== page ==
Australia is reaching the peak of COVID-19 deaths resulting from the Omicron wave, experts say. But new data shows that we were one of the few countries globally to record a negative excess death rate (EDR) over the past two years.
The COVID-19 pandemic has tragically meant the loss of thousands of Australian lives. But despite these grim numbers, the nation has remained less affected by the pandemic than other comparable developed nations because while COVID deaths were up, deaths from other causes fell dramatically.
This is mostly the result of strict lockdown measures enacted across the country but also partly down to geographic isolation and sheer luck. But it seems the strict measures may have had another benefit.
Our COVID deaths per capita remain low, and now data compiled by the University of Oxford has shown that Australia was one of the few countries in the world to record a negative EDR across 2020 and 2021.
The pandemic-related EDR is measured as the difference between the total number of reported deaths since 1 January 2020 and the projected number of deaths for the same period in previous years.
Using fatality data from the Australian Bureau of Statistics (ABS) combined with COVID-19 death projection data from the University of Washington, researchers determined that Australia recorded around 496 fewer deaths per million people than would have otherwise occurred.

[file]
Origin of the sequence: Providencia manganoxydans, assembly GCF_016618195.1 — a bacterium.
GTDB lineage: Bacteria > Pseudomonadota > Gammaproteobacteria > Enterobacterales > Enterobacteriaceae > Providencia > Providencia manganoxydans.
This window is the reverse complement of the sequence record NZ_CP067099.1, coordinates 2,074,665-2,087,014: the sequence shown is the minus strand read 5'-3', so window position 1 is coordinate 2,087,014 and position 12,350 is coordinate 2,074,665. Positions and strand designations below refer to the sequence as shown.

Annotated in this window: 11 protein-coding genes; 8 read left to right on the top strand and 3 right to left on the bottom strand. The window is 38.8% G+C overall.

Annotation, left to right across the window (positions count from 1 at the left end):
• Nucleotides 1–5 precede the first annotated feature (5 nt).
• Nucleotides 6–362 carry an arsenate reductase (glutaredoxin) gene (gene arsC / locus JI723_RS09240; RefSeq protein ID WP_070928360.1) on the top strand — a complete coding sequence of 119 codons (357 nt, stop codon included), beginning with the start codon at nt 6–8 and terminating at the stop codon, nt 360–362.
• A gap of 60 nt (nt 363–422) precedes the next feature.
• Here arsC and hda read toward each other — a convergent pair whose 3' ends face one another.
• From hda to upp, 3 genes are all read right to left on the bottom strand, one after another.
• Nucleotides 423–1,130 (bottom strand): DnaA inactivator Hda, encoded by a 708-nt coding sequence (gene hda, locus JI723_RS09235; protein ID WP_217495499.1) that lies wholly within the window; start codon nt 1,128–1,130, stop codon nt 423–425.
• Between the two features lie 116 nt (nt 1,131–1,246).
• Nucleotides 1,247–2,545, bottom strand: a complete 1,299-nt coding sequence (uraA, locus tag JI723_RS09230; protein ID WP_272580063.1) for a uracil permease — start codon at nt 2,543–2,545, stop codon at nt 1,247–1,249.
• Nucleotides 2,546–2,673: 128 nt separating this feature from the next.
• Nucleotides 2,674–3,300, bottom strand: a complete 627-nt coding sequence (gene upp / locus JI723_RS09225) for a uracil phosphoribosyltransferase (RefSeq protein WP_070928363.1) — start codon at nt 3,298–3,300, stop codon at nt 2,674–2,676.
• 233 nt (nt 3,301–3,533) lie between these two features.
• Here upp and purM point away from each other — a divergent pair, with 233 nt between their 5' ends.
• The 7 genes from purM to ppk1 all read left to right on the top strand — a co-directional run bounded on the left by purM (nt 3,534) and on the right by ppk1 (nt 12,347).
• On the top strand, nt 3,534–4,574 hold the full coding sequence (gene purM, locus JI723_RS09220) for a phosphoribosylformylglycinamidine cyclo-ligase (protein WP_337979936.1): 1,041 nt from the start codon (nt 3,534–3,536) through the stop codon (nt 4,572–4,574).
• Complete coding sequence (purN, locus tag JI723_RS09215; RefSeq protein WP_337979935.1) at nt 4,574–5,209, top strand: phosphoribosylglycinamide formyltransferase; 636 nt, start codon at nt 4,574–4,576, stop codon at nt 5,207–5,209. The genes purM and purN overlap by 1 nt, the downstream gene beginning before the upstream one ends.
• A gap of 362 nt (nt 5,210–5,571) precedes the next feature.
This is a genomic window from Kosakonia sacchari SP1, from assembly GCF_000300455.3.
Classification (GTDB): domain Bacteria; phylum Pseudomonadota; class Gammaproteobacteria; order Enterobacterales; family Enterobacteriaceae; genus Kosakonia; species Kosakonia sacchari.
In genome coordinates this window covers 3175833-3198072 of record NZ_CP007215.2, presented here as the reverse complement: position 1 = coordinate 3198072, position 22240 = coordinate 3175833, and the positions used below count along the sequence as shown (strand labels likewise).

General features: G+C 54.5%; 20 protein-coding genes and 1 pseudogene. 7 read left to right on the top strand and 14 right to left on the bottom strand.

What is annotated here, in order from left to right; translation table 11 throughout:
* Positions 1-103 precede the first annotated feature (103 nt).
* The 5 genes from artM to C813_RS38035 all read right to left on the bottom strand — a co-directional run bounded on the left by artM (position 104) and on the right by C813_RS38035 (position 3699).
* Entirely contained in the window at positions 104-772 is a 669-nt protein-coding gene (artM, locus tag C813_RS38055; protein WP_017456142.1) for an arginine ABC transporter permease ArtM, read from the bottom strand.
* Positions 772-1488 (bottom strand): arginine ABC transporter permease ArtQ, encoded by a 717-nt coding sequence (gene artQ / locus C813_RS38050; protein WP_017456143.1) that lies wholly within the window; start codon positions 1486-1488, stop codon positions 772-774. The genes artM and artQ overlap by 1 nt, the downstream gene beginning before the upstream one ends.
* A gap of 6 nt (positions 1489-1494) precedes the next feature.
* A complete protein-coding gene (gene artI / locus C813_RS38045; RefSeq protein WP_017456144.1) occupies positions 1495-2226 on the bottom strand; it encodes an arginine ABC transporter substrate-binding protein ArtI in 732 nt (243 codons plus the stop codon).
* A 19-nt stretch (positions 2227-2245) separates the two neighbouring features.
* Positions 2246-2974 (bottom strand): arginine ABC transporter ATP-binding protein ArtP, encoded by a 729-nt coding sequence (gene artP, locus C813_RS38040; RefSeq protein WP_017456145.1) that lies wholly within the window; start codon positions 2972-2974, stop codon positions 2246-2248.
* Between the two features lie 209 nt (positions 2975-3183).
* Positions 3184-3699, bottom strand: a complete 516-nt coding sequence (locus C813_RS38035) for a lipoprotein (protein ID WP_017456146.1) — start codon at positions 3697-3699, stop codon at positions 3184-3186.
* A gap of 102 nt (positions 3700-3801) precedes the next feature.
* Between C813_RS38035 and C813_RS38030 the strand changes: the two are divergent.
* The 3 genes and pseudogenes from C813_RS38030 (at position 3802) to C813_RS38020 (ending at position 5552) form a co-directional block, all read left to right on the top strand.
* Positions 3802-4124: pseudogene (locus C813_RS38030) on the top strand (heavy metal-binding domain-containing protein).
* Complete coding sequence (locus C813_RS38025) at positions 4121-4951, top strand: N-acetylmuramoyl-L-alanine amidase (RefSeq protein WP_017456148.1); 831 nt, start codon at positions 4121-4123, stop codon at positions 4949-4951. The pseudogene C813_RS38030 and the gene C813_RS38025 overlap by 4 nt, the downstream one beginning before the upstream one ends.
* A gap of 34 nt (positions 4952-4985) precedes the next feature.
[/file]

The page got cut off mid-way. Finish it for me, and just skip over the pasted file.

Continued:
While strict lockdown measures have played their part in supressing deaths, both from COVID and other conditions, experts say our high national vaccination rate has also been a key factor in our relative success during the pandemic.
Across Australia, more than 93 per cent of people aged 16 and over have had two doses of a COVID vaccine, and more than eight million have received a third booster shot.
“I want to thank Australians for coming forward and continuing to be vaccinated, continuing to be boosted,” health minister Greg Hunt said in a press conference.
“In particular, what we are seeing is a decrease in pressure on ICU. So, in our intensive care units, we have had a significant reduction in the total number of people.
“We had a peak on January 19, of 424 people. We now have 315 people in intensive care on yesterday’s figures, and that’s a reduction of 109 or approximately 25 per cent.”
While the need for a third dose has been established, experts are divided over whether a fourth dose will be needed once protection wanes.
But what to do after that depends on what new variants emerge.
“I really think we wouldn’t consider doing it any shorter than six months,” Dr Griffin says.
“But it depends on the situation; I think protection will last long enough, well beyond six months, provided we don’t see a new variant that does change that situation.”
It’s even possible that getting a COVID-19 booster could become a yearly ritual, possibly being combined with the influenza jab.
“We’ll need additional doses, probably not stopping at four,” says Dr Griffin.
“It’s too early to know what it will look like.”
Have you had your third booster jab? Would you be willing to get a COVID-19 vaccine every year? Let us know in the comments section below.
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